Failure After Success: Why Do Some Mandated Clients of Residential Drug Treatment Recidivate After Treatment Completion?

Hung-En Sung, Columbia University
Steven Belenko, Columbia University

Past research has shown that diverted drug-abusing offenders who successfully completed treatment are less likely to recidivate than treatment dropouts and non-treated offenders. Yet a significant portion of treated offenders returned to crime after treatment completion. Identifying correlates of recidivism among treatment completers will improve our understanding of the mechanisms underlying treatment, recidivism, and crime desistance. Background, treatment, and post-treatment data from 156 mandated clients of long-term residential treatment who successfully completed the Drug Treatment Alternative to Prison program (Brooklyn, New York) were examined. Findings revealed that recidivists among DTAP graduates were younger, had more juvenile arrests, disliked treatment rules, found treatment rules oppressive, viewed treatment as unnecessarily long, and were unemployed and living alone after treatment. In contrast, older age, fewer juvenile arrests, cognitive and behavioral treatment compliance, and post-treatment employment and living with spouses or children facilitated the maintenance of crime-free lifestyles. Theory and policy implications are discussed.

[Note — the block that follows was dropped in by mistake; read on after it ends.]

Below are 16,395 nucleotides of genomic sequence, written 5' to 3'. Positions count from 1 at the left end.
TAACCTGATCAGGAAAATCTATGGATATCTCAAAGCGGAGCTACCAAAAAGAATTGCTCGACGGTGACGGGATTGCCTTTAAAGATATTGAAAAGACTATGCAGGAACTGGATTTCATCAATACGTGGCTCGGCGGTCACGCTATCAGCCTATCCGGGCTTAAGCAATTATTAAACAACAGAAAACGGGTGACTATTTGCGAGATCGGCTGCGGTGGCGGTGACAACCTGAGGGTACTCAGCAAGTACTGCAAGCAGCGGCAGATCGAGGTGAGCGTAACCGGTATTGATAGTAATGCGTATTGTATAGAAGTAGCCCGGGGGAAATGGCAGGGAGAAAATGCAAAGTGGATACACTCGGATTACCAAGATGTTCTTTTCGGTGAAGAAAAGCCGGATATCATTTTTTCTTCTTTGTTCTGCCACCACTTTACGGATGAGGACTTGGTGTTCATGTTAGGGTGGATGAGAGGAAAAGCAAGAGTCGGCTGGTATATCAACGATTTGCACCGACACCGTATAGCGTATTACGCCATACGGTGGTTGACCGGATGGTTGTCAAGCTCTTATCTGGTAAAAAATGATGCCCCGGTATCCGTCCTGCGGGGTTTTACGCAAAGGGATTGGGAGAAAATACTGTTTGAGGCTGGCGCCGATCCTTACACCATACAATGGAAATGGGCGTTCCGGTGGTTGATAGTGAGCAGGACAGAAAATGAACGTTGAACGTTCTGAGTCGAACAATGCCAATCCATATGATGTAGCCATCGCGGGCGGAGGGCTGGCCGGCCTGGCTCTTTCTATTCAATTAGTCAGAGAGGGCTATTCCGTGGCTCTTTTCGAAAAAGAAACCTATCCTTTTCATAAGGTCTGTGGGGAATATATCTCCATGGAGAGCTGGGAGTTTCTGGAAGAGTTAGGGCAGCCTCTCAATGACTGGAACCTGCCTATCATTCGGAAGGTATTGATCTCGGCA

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Updated 05/20/2006